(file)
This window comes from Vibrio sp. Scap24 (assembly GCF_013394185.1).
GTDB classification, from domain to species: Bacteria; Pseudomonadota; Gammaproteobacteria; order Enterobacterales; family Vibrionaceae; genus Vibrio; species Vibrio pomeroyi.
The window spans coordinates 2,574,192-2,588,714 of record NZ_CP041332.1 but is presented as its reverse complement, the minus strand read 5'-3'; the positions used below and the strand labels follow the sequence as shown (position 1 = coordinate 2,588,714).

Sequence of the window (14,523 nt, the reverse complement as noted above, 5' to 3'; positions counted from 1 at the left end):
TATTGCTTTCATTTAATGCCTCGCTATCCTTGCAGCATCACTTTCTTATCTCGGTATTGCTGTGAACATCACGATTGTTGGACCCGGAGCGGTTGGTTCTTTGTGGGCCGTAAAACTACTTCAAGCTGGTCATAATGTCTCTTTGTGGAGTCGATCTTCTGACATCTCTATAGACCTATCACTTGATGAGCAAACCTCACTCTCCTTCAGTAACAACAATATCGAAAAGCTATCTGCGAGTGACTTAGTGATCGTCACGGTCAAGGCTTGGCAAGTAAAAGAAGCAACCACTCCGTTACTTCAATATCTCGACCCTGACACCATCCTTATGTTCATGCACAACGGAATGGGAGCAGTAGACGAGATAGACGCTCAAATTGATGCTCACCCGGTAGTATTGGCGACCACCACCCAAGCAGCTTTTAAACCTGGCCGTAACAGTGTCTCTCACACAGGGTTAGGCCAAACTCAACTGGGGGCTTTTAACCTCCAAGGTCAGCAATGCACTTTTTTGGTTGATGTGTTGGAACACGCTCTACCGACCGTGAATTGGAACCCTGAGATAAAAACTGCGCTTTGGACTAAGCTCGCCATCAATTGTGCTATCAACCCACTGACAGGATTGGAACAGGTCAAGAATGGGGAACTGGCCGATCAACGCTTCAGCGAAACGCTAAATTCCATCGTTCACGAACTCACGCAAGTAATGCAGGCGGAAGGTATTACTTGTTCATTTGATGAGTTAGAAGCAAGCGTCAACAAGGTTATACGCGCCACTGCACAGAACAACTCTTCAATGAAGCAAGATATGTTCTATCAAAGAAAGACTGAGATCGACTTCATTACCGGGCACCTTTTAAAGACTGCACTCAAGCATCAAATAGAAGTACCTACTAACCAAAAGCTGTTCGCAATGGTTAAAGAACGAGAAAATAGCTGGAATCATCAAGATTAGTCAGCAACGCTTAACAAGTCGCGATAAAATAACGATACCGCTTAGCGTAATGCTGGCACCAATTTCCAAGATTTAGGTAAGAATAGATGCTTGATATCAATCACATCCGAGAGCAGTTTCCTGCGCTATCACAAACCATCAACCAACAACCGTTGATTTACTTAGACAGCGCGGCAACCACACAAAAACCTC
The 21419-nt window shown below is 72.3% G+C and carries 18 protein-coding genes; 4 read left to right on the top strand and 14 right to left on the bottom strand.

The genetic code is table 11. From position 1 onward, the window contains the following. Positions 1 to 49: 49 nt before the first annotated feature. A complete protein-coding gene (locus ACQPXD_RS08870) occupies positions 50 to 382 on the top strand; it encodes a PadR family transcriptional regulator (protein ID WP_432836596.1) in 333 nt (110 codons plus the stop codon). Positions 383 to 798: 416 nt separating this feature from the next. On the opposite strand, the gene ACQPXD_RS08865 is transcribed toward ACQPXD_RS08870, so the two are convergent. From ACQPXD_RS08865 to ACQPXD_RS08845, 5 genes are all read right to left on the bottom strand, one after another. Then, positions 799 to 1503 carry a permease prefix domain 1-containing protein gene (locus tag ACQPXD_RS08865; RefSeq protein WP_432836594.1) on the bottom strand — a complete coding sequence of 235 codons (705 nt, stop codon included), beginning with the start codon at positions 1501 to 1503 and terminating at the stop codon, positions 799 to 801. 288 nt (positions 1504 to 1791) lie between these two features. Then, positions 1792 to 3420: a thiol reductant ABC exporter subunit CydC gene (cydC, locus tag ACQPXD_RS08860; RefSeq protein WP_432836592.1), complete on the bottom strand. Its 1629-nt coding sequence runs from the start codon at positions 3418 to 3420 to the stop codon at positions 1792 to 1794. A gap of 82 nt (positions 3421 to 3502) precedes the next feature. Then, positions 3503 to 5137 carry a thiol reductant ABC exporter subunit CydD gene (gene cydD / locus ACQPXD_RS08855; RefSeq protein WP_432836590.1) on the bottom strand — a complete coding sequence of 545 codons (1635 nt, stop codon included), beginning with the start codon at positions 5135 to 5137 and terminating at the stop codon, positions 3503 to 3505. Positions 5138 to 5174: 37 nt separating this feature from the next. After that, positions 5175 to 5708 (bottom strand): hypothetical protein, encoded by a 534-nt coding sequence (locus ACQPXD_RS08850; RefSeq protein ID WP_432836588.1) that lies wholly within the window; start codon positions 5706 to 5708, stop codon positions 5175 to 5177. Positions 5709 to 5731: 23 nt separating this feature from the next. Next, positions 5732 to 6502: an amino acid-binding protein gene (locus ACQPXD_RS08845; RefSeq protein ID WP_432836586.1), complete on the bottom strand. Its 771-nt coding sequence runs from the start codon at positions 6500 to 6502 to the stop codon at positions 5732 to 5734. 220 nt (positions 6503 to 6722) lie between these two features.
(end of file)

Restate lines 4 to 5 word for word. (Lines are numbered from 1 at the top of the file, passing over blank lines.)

Sequence of the window (14,523 nt, the reverse complement as noted above, 5' to 3'; positions counted from 1 at the left end):
TATTGCTTTCATTTAATGCCTCGCTATCCTTGCAGCATCACTTTCTTATCTCGGTATTGCTGTGAACATCACGATTGTTGGACCCGGAGCGGTTGGTTCTTTGTGGGCCGTAAAACTACTTCAAGCTGGTCATAATGTCTCTTTGTGGAGTCGATCTTCTGACATCTCTATAGACCTATCACTTGATGAGCAAACCTCACTCTCCTTCAGTAACAACAATATCGAAAAGCTATCTGCGAGTGACTTAGTGATCGTCACGGTCAAGGCTTGGCAAGTAAAAGAAGCAACCACTCCGTTACTTCAATATCTCGACCCTGACACCATCCTTATGTTCATGCACAACGGAATGGGAGCAGTAGACGAGATAGACGCTCAAATTGATGCTCACCCGGTAGTATTGGCGACCACCACCCAAGCAGCTTTTAAACCTGGCCGTAACAGTGTCTCTCACACAGGGTTAGGCCAAACTCAACTGGGGGCTTTTAACCTCCAAGGTCAGCAATGCACTTTTTTGGTTGATGTGTTGGAACACGCTCTACCGACCGTGAATTGGAACCCTGAGATAAAAACTGCGCTTTGGACTAAGCTCGCCATCAATTGTGCTATCAACCCACTGACAGGATTGGAACAGGTCAAGAATGGGGAACTGGCCGATCAACGCTTCAGCGAAACGCTAAATTCCATCGTTCACGAACTCACGCAAGTAATGCAGGCGGAAGGTATTACTTGTTCATTTGATGAGTTAGAAGCAAGCGTCAACAAGGTTATACGCGCCACTGCACAGAACAACTCTTCAATGAAGCAAGATATGTTCTATCAAAGAAAGACTGAGATCGACTTCATTACCGGGCACCTTTTAAAGACTGCACTCAAGCATCAAATAGAAGTACCTACTAACCAAAAGCTGTTCGCAATGGTTAAAGAACGAGAAAATAGCTGGAATCATCAAGATTAGTCAGCAACGCTTAACAAGTCGCGATAAAATAACGATACCGCTTAGCGTAATGCTGGCACCAATTTCCAAGATTTAGGTAAGAATAGATGCTTGATATCAATCACATCCGAGAGCAGTTTCCTGCGCTATCACAAACCATCAACCAACAACCGTTGATTTACTTAGACAGCGCGGCAACCACACAAAAACCTC